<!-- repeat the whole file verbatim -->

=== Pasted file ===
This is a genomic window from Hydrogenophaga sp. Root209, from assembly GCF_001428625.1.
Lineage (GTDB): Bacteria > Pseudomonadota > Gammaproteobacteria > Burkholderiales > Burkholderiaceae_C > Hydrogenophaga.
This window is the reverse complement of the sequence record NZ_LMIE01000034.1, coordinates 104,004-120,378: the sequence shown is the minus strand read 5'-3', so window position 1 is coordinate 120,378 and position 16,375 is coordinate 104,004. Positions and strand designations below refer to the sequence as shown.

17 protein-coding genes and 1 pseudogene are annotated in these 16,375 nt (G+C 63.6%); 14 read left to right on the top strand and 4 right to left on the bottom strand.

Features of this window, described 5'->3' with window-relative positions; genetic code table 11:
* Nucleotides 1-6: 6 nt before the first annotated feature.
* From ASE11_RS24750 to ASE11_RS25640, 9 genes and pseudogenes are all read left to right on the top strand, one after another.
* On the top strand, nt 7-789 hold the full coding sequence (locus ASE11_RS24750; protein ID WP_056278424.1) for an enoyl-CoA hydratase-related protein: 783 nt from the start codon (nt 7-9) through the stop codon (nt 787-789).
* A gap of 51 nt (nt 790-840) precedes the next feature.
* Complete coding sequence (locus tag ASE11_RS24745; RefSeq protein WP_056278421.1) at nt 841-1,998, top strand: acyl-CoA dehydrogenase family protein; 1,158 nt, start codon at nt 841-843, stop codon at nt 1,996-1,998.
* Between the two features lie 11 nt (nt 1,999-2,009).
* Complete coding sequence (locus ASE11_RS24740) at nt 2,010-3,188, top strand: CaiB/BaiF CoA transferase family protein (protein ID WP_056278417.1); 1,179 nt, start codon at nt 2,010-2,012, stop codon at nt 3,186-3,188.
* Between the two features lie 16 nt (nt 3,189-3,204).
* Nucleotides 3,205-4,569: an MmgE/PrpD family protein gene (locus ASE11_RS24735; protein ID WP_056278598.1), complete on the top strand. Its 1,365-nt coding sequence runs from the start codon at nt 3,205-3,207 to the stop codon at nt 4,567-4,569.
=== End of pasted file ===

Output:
This is a genomic window from Hydrogenophaga sp. Root209, from assembly GCF_001428625.1.
Lineage (GTDB): Bacteria > Pseudomonadota > Gammaproteobacteria > Burkholderiales > Burkholderiaceae_C > Hydrogenophaga.
This window is the reverse complement of the sequence record NZ_LMIE01000034.1, coordinates 104,004-120,378: the sequence shown is the minus strand read 5'-3', so window position 1 is coordinate 120,378 and position 16,375 is coordinate 104,004. Positions and strand designations below refer to the sequence as shown.

17 protein-coding genes and 1 pseudogene are annotated in these 16,375 nt (G+C 63.6%); 14 read left to right on the top strand and 4 right to left on the bottom strand.

Features of this window, described 5'->3' with window-relative positions; genetic code table 11:
* Nucleotides 1-6: 6 nt before the first annotated feature.
* From ASE11_RS24750 to ASE11_RS25640, 9 genes and pseudogenes are all read left to right on the top strand, one after another.
* On the top strand, nt 7-789 hold the full coding sequence (locus ASE11_RS24750; protein ID WP_056278424.1) for an enoyl-CoA hydratase-related protein: 783 nt from the start codon (nt 7-9) through the stop codon (nt 787-789).
* A gap of 51 nt (nt 790-840) precedes the next feature.
* Complete coding sequence (locus tag ASE11_RS24745; RefSeq protein WP_056278421.1) at nt 841-1,998, top strand: acyl-CoA dehydrogenase family protein; 1,158 nt, start codon at nt 841-843, stop codon at nt 1,996-1,998.
* Between the two features lie 11 nt (nt 1,999-2,009).
* Complete coding sequence (locus ASE11_RS24740) at nt 2,010-3,188, top strand: CaiB/BaiF CoA transferase family protein (protein ID WP_056278417.1); 1,179 nt, start codon at nt 2,010-2,012, stop codon at nt 3,186-3,188.
* Between the two features lie 16 nt (nt 3,189-3,204).
* Nucleotides 3,205-4,569: an MmgE/PrpD family protein gene (locus ASE11_RS24735; protein ID WP_056278598.1), complete on the top strand. Its 1,365-nt coding sequence runs from the start codon at nt 3,205-3,207 to the stop codon at nt 4,567-4,569.